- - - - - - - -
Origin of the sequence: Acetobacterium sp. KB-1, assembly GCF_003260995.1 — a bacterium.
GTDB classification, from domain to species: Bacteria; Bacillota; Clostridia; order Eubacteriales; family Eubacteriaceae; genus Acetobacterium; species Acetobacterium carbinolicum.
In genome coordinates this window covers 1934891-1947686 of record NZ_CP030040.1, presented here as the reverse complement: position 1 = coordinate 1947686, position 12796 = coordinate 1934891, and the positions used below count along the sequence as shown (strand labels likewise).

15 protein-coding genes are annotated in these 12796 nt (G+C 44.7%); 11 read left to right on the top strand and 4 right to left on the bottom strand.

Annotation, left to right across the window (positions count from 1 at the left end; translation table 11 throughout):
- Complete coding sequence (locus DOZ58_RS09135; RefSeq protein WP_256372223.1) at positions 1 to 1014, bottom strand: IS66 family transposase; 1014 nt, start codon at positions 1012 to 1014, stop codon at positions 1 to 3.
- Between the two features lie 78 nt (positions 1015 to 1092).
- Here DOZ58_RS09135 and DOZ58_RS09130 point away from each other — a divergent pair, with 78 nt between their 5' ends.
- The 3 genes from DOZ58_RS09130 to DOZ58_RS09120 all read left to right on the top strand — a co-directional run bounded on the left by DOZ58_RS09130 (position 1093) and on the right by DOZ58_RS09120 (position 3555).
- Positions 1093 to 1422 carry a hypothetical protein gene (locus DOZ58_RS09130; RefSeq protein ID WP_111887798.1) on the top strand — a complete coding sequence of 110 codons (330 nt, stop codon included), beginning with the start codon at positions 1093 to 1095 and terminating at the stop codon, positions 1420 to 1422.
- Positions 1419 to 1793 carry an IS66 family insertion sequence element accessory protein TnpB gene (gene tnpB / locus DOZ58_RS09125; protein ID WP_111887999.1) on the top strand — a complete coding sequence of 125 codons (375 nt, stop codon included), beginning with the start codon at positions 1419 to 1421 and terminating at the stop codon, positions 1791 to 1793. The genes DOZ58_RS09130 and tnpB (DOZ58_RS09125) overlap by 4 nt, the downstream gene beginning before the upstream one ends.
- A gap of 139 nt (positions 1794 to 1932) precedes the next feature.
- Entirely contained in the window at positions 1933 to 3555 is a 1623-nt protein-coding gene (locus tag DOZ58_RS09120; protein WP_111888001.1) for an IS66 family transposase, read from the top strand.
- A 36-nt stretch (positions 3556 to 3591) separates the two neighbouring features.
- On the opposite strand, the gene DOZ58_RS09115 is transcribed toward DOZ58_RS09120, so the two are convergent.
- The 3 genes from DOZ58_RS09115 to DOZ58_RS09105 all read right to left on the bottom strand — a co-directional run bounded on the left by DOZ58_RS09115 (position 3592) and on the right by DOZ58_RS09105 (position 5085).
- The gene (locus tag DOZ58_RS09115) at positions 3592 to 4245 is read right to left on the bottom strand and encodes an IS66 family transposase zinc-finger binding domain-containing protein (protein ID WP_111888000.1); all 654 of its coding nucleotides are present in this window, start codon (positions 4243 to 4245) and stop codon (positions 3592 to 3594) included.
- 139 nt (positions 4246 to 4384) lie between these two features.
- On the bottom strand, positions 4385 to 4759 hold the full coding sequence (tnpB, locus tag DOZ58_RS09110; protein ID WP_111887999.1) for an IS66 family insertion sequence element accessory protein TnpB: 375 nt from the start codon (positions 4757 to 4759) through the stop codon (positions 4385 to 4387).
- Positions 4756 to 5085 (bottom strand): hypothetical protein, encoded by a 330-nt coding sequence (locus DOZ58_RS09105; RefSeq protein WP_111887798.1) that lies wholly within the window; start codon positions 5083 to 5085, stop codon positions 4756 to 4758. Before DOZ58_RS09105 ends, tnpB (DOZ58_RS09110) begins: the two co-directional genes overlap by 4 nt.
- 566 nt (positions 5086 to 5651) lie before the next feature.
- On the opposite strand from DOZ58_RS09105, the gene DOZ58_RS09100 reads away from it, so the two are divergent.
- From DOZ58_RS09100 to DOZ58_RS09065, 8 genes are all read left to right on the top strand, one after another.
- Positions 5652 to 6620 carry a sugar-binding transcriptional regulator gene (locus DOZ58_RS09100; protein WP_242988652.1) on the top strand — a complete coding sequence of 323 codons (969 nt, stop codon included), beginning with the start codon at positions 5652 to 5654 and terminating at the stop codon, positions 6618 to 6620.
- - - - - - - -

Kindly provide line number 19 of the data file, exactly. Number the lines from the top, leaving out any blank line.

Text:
- On the bottom strand, positions 4385 to 4759 hold the full coding sequence (tnpB, locus tag DOZ58_RS09110; protein ID WP_111887999.1) for an IS66 family insertion sequence element accessory protein TnpB: 375 nt from the start codon (positions 4757 to 4759) through the stop codon (positions 4385 to 4387).